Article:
The recording quality of the Bang & Olufsen E8 3.0's integrated microphone is mediocre. Your voice will sound thin and muffled over the phone. Speech is understandable but it lacks brightness.
The Bang & Olufsen E8 3.0's mic has a decent noise handling performance. While improved from previous models' mics, even in moderately noisy environments, it struggles to separate speech from ambient noise.
The Bang & Olufsen E8 3.0's battery performance is a step down from its predecessor's due to its lack of an auto-off timer. You'll need to remember to put them back in the case when you're not using them; otherwise, the battery continues to drain. On the upside, they offer more battery life, though their roughly 6.6 hours of continuous playback time is unlikely to last through your 9-5 workday. However, you can easily charge these earbuds during your lunch break since they come with a case that holds about four extra charges. According to the manufacturer, a 20-minute charge will get you around 1.5 hours of playtime, although we don't test this. Also, battery performance can vary with real-life use, so your experience may vary.
The Bang & Olufsen E8 3.0 have an okay app. While sleek-looking, it doesn't have a lot of features. You'll have access to an in-app player, battery information, and you can turn on and off transparency mode. Instead of a 5-band EQ, the app offers ToneTouch, a quadrant EQ that you can slide around between four sound profiles: warm, excited, relaxed, and bright. Because there isn't any way to control specific frequencies, we consider these presets rather than an EQ.
The Bang & Olufsen E8 3.0 have alright Bluetooth connectivity. Similar to their previous generations, they don't support multi-device or NFC pairing, but it's still easy to connect your headphones to your device: you only need to hold down the left and right earbud simultaneously for 5 seconds until the lights flash blue. These earbuds do have lower Bluetooth latency than the Bang & Olufsen Beoplay E8 2.0 Truly Wireless 2019. Unfortunately, you'll still notice a lot of delay if you use them with a PC, making them less than ideal for watching videos or playing video games. In comparison, the latency on iOS and Android is far less, but you might still notice some lag. It's worth noting, however, that some apps tend to compensate for this, so your mileage may vary in regular usage.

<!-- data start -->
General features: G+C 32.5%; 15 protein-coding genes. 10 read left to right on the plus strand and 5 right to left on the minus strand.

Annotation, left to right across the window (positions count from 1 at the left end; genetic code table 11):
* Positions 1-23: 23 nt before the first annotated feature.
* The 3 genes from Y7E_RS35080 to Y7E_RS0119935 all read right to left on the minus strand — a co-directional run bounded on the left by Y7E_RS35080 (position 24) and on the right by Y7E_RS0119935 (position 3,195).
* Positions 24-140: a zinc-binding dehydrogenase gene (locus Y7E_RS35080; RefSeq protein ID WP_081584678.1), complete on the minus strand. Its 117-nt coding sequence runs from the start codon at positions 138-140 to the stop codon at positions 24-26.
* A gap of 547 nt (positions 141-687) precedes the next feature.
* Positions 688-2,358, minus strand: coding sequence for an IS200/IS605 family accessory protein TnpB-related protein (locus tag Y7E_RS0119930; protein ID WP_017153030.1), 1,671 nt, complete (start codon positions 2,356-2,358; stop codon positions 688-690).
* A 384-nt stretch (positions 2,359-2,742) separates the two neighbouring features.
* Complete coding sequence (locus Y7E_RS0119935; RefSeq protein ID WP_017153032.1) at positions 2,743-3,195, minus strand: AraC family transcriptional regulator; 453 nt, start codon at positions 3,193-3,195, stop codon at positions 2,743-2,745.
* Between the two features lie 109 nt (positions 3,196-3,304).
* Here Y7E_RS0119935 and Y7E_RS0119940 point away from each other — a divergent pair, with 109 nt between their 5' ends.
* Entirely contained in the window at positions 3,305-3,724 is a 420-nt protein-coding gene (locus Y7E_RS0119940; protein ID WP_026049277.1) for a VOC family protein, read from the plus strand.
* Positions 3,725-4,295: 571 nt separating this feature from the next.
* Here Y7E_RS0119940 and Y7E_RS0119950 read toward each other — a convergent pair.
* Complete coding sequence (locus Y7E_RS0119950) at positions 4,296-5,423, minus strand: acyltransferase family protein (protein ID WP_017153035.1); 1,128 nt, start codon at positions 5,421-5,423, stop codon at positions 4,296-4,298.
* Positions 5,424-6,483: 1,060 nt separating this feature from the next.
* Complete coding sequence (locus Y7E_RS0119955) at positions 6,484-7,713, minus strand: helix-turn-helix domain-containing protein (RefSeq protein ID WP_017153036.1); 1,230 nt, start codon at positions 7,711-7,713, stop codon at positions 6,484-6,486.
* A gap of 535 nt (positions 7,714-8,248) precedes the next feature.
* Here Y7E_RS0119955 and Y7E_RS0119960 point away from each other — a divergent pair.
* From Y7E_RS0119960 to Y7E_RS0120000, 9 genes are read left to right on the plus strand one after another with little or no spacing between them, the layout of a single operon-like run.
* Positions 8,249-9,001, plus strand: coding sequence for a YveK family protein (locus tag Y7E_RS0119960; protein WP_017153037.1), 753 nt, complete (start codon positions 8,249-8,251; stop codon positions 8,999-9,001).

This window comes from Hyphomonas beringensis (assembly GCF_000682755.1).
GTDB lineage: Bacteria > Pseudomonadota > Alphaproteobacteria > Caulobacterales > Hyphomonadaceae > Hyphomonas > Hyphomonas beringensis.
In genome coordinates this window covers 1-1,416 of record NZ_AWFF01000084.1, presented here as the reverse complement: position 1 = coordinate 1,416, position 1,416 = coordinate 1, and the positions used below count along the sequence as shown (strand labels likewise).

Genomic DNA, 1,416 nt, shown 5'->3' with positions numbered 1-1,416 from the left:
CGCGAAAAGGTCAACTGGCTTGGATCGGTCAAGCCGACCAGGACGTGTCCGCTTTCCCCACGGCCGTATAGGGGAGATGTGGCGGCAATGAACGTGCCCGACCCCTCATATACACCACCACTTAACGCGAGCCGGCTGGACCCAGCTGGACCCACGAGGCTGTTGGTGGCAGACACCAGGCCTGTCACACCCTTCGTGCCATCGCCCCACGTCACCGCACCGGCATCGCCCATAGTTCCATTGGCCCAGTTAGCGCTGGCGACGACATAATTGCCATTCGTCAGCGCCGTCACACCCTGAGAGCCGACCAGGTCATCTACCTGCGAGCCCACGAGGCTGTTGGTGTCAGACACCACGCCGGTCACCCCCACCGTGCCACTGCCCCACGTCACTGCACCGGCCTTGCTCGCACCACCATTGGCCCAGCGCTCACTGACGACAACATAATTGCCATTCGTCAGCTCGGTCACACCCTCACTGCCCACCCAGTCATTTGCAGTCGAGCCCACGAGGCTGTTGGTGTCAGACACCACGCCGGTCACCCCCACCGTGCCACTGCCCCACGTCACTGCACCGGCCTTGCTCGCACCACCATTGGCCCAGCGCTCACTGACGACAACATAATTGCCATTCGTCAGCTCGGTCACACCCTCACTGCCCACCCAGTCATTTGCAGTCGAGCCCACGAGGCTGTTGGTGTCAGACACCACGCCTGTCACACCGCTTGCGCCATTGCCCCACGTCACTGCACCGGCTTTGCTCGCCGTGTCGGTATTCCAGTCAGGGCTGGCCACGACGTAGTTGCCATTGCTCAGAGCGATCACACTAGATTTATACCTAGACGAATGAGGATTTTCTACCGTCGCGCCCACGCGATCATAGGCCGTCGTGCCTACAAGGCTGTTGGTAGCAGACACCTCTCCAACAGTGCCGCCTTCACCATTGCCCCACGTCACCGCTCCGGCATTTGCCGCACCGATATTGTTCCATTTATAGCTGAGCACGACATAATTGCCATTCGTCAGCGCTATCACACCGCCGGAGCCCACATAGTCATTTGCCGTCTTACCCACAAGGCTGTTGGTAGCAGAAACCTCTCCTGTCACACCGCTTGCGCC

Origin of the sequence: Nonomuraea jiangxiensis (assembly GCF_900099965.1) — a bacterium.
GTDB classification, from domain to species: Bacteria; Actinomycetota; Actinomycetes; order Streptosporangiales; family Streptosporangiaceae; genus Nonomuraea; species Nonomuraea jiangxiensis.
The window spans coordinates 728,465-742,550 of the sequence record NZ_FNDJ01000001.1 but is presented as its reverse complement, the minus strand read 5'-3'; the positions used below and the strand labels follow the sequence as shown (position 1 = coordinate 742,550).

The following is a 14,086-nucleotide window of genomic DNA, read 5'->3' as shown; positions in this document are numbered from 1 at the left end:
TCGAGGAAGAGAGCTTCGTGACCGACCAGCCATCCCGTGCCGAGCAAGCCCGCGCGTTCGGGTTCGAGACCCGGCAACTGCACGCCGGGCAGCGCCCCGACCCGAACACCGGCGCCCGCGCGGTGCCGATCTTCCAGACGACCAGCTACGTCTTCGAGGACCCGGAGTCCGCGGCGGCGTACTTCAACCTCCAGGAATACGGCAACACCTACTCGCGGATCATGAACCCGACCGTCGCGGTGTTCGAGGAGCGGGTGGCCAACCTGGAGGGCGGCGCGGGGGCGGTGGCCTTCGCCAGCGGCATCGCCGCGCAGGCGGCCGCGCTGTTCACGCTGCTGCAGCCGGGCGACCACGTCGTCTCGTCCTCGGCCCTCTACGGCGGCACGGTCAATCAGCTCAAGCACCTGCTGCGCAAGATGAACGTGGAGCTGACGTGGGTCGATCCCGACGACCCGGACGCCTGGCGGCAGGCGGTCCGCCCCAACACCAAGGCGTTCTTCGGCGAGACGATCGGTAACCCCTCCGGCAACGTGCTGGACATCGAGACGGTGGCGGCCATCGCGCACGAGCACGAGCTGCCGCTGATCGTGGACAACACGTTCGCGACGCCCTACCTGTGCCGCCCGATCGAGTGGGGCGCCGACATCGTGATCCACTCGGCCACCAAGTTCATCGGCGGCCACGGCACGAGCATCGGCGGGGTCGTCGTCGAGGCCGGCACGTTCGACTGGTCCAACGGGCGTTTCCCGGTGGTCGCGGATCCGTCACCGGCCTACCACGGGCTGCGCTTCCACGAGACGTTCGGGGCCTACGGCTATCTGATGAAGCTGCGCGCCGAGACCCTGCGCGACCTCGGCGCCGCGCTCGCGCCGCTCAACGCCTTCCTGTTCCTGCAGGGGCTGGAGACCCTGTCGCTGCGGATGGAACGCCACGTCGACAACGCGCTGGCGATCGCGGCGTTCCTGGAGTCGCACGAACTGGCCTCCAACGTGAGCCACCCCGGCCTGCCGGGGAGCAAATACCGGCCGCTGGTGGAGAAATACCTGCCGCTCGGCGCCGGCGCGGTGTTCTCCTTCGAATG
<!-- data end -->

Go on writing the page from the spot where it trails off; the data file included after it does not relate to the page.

These earbuds are Bluetooth-only. If you're looking for in-ears that support non-Bluetooth wireless, consider checking out the Bowers & Wilkins Pi7 True Wireless since their carrying case can be used as a wireless transmitter.
The Bang & Olufsen E8 3.0 are Bluetooth-only earbuds that can't be used wired. They come with a USB-C to USB-A cable so that you can charge the case.
These headphones aren't compatible with PS4 consoles. If you have a Bluetooth-enabled PC, you can only use these headphones via Bluetooth. However, they'll likely have noticeable lag and it could ruin your gaming experience.
The Bang & Olufsen E8 3.0 aren't compatible with the Xbox One.
The Bang & Olufsen E8 3.0's come with a case that holds about four additional charges. While it doesn't have any inputs, the case charges with the included USB-C to USB-A cable or via wireless Qi charging.